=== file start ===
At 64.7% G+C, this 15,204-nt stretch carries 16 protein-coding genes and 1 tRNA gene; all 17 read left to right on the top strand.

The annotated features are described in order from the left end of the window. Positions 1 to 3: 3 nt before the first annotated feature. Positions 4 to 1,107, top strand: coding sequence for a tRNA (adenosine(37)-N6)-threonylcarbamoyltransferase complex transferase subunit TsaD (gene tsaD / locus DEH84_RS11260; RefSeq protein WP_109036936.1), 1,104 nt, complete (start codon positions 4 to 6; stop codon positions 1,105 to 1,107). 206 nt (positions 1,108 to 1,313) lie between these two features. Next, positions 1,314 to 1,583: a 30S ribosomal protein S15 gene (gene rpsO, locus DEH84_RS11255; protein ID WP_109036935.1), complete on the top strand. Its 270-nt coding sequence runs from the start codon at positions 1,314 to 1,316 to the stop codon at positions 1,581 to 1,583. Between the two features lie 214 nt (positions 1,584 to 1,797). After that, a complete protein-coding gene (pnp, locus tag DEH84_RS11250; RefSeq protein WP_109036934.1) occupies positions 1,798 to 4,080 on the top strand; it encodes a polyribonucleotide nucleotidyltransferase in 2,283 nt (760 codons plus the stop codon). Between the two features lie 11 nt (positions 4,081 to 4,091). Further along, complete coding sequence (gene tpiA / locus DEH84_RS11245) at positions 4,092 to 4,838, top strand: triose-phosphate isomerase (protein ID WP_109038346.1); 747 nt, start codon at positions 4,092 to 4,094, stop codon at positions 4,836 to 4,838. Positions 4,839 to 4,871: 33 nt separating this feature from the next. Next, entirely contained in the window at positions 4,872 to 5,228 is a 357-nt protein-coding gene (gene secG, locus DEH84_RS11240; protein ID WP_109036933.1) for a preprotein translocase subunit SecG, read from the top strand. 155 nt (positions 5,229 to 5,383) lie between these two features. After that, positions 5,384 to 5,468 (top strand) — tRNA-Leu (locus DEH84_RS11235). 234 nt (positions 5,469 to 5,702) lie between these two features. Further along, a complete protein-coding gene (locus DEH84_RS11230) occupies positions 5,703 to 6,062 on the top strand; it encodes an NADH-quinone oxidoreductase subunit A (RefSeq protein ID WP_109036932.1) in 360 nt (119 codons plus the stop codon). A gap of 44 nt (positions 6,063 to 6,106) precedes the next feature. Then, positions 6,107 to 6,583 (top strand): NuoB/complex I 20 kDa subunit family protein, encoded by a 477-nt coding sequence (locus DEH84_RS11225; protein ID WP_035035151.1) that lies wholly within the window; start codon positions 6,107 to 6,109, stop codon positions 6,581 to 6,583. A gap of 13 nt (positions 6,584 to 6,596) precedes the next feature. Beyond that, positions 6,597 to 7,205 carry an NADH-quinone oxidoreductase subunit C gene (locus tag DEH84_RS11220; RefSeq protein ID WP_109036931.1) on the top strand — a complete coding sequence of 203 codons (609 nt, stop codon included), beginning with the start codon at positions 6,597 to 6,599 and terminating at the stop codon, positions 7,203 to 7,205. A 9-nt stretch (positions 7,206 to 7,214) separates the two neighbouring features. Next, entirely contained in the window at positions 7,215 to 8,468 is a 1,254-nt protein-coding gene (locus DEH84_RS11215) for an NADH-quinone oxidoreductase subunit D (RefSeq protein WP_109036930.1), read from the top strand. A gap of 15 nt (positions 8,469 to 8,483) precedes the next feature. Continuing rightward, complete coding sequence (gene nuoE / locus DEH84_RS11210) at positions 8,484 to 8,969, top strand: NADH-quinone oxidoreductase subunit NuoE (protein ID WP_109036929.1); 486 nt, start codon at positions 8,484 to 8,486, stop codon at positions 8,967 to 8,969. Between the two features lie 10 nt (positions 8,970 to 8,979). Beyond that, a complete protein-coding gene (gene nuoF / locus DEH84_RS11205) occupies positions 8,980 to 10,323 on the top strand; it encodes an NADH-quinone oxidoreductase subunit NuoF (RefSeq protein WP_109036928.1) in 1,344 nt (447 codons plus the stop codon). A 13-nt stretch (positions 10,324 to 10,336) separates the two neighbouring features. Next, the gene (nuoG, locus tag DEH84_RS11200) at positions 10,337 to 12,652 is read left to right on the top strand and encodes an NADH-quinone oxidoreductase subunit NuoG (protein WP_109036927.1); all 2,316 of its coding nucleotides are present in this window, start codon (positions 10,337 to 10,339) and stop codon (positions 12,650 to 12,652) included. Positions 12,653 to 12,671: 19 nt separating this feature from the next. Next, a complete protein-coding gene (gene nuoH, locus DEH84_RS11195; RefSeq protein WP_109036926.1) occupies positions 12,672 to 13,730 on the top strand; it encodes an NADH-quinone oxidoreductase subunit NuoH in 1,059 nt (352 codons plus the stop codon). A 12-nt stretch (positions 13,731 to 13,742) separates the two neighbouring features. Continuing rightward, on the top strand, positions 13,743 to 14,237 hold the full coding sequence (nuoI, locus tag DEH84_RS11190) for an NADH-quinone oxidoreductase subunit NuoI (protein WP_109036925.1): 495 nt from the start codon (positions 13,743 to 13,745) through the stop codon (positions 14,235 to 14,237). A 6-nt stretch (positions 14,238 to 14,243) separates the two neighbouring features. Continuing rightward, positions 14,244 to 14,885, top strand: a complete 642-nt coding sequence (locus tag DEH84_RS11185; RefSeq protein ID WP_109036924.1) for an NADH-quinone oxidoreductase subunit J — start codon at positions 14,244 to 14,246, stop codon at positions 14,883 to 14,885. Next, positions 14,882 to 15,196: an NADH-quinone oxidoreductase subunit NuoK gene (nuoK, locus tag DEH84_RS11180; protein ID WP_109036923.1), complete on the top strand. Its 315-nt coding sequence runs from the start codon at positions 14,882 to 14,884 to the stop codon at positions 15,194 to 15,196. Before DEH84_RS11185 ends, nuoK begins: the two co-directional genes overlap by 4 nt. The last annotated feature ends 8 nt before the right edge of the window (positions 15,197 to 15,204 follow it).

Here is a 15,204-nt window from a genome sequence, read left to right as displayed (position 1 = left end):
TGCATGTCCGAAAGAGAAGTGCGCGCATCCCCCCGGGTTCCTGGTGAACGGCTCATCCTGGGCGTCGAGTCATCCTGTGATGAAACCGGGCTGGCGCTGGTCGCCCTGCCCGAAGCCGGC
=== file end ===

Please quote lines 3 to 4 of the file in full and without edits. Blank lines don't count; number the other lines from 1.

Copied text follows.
Here is a 15,204-nt window from a genome sequence, read left to right as displayed (position 1 = left end):
TGCATGTCCGAAAGAGAAGTGCGCGCATCCCCCCGGGTTCCTGGTGAACGGCTCATCCTGGGCGTCGAGTCATCCTGTGATGAAACCGGGCTGGCGCTGGTCGCCCTGCCCGAAGCCGGC